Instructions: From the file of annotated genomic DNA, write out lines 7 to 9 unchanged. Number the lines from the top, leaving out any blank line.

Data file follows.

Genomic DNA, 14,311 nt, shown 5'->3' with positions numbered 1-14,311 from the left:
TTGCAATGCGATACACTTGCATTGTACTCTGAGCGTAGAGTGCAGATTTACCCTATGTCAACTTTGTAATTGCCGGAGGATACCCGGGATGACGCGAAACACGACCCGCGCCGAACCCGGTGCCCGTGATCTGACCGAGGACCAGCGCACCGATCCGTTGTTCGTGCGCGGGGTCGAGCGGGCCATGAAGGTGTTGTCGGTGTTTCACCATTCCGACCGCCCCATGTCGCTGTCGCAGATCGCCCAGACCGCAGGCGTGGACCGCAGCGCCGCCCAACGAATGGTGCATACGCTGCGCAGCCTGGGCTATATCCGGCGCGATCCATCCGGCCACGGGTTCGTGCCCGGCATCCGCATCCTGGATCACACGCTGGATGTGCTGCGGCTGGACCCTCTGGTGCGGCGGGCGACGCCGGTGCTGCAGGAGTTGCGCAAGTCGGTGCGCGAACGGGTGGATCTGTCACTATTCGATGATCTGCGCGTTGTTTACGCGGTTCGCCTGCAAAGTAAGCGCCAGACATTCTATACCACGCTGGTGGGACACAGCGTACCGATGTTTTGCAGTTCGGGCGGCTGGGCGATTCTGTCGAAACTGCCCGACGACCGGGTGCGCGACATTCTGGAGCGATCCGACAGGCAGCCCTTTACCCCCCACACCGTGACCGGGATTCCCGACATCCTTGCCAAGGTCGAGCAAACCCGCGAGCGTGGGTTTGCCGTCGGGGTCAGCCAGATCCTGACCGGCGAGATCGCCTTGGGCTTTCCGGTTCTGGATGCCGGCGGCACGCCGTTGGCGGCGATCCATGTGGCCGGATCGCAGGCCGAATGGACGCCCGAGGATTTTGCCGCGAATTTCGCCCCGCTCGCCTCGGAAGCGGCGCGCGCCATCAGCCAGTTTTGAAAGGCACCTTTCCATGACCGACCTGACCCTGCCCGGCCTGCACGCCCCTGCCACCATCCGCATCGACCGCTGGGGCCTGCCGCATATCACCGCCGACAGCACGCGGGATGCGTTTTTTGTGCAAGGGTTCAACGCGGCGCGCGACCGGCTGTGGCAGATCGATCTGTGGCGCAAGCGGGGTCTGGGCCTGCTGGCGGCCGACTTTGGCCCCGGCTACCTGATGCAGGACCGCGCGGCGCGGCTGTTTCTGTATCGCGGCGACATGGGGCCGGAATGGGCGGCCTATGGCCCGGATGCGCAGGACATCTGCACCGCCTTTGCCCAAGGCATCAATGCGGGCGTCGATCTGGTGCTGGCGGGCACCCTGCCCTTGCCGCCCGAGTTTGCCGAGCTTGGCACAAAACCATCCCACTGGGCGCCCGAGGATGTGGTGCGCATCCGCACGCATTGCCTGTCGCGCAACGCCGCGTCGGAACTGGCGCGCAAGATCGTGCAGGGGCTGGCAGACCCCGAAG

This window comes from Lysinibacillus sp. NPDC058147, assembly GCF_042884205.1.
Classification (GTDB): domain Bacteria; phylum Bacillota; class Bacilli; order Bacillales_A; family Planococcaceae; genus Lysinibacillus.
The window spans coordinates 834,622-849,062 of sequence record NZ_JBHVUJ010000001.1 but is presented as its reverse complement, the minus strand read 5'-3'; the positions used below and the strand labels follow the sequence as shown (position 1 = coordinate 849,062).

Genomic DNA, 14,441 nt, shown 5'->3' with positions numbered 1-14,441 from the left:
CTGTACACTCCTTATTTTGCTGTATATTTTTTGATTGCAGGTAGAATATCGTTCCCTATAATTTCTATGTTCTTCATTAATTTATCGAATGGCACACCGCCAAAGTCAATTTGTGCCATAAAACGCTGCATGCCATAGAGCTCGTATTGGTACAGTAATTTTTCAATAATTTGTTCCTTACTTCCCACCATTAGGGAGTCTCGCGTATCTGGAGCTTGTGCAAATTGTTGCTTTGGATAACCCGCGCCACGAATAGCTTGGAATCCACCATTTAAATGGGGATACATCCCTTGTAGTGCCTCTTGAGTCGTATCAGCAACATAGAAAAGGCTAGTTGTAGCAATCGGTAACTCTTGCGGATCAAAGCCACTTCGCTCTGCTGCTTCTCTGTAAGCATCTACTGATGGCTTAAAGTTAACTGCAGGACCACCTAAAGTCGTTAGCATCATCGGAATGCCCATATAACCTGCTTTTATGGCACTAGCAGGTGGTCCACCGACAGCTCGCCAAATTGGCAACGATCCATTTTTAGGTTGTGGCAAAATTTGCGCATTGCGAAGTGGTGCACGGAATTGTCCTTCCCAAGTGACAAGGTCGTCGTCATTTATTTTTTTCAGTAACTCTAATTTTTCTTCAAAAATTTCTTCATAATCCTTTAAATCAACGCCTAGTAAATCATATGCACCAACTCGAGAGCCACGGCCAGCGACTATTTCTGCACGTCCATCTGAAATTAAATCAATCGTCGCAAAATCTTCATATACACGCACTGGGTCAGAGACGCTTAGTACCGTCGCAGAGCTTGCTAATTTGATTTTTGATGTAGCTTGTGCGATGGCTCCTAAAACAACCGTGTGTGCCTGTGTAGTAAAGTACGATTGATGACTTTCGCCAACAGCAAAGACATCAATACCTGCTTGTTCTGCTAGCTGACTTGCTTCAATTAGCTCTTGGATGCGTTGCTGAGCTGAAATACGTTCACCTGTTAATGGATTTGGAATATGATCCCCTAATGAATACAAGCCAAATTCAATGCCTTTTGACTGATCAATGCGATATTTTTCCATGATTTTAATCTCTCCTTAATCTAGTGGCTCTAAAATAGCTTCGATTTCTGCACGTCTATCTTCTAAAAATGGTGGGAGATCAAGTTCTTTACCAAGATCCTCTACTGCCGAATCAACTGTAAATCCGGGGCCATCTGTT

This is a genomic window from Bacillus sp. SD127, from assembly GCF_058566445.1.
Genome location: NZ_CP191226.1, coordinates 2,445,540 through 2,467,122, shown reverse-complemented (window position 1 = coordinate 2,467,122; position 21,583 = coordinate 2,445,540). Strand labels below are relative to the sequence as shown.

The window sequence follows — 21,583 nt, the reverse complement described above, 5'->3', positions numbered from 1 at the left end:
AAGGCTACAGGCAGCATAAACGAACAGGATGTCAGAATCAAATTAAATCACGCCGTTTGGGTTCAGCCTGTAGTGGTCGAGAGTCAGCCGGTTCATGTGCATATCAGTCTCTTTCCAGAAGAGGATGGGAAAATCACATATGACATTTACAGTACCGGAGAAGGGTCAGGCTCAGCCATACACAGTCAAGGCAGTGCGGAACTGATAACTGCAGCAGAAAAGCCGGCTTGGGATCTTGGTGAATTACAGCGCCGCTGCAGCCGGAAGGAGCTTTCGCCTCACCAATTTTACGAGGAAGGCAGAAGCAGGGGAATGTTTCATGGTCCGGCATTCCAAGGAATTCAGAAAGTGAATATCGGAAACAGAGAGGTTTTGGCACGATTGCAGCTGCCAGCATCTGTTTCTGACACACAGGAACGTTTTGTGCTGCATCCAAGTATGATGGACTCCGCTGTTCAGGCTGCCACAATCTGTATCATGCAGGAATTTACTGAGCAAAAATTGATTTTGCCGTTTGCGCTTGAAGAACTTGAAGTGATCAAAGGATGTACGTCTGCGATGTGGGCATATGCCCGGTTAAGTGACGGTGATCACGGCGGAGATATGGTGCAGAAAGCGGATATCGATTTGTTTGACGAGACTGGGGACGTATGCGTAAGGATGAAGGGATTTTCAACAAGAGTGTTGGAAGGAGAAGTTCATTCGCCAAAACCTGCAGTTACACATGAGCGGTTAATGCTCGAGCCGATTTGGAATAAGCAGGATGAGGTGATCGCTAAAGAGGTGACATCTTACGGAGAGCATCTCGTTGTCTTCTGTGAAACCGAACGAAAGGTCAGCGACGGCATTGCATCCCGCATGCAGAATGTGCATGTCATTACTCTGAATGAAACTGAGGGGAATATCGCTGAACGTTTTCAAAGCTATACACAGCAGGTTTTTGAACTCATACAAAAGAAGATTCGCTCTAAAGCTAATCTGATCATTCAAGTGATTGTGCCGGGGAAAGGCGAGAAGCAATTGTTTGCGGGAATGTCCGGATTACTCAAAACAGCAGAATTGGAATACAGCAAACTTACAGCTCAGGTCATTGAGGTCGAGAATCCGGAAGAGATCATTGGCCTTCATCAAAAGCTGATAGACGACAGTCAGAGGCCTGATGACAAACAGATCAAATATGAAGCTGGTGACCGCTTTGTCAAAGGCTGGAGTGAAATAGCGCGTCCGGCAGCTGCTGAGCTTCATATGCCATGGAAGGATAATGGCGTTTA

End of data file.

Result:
CTGTACACTCCTTATTTTGCTGTATATTTTTTGATTGCAGGTAGAATATCGTTCCCTATAATTTCTATGTTCTTCATTAATTTATCGAATGGCACACCGCCAAAGTCAATTTGTGCCATAAAACGCTGCATGCCATAGAGCTCGTATTGGTACAGTAATTTTTCAATAATTTGTTCCTTACTTCCCACCATTAGGGAGTCTCGCGTATCTGGAGCTTGTGCAAATTGTTGCTTTGGATAACCCGCGCCACGAATAGCTTGGAATCCACCATTTAAATGGGGATACATCCCTTGTAGTGCCTCTTGAGTCGTATCAGCAACATAGAAAAGGCTAGTTGTAGCAATCGGTAACTCTTGCGGATCAAAGCCACTTCGCTCTGCTGCTTCTCTGTAAGCATCTACTGATGGCTTAAAGTTAACTGCAGGACCACCTAAAGTCGTTAGCATCATCGGAATGCCCATATAACCTGCTTTTATGGCACTAGCAGGTGGTCCACCGACAGCTCGCCAAATTGGCAACGATCCATTTTTAGGTTGTGGCAAAATTTGCGCATTGCGAAGTGGTGCACGGAATTGTCCTTCCCAAGTGACAAGGTCGTCGTCATTTATTTTTTTCAGTAACTCTAATTTTTCTTCAAAAATTTCTTCATAATCCTTTAAATCAACGCCTAGTAAATCATATGCACCAACTCGAGAGCCACGGCCAGCGACTATTTCTGCACGTCCATCTGAAATTAAATCAATCGTCGCAAAATCTTCATATACACGCACTGGGTCAGAGACGCTTAGTACCGTCGCAGAGCTTGCTAATTTGATTTTTGATGTAGCTTGTGCGATGGCTCCTAAAACAACCGTGTGTGCCTGTGTAGTAAAGTACGATTGATGACTTTCGCCAACAGCAAAGACATCAATACCTGCTTGTTCTGCTAGCTGACTTGCTTCAATTAGCTCTTGGATGCGTTGCTGAGCTGAAATACGTTCACCTGTTAATGGATTTGGAATATGATCCCCTAATGAATACAAGCCAAATTCAATGCCTTTTGACTGATCAATGCGATATTTTTCCATGATTTTAATCTCTCCTTAATCTAGTGGCTCTAAAATAGCTTCGATTTCTGCACGTCTATCTTCTAAAAATGGTGGGAGATCAAGTTCTTTACCAAGATCCTCTACTGCCGAATCAACTGTAAATCCGGGGCCATCTGTT

This is a genomic window from Bacillus sp. SD127, from assembly GCF_058566445.1.
Genome location: NZ_CP191226.1, coordinates 2,445,540 through 2,467,122, shown reverse-complemented (window position 1 = coordinate 2,467,122; position 21,583 = coordinate 2,445,540). Strand labels below are relative to the sequence as shown.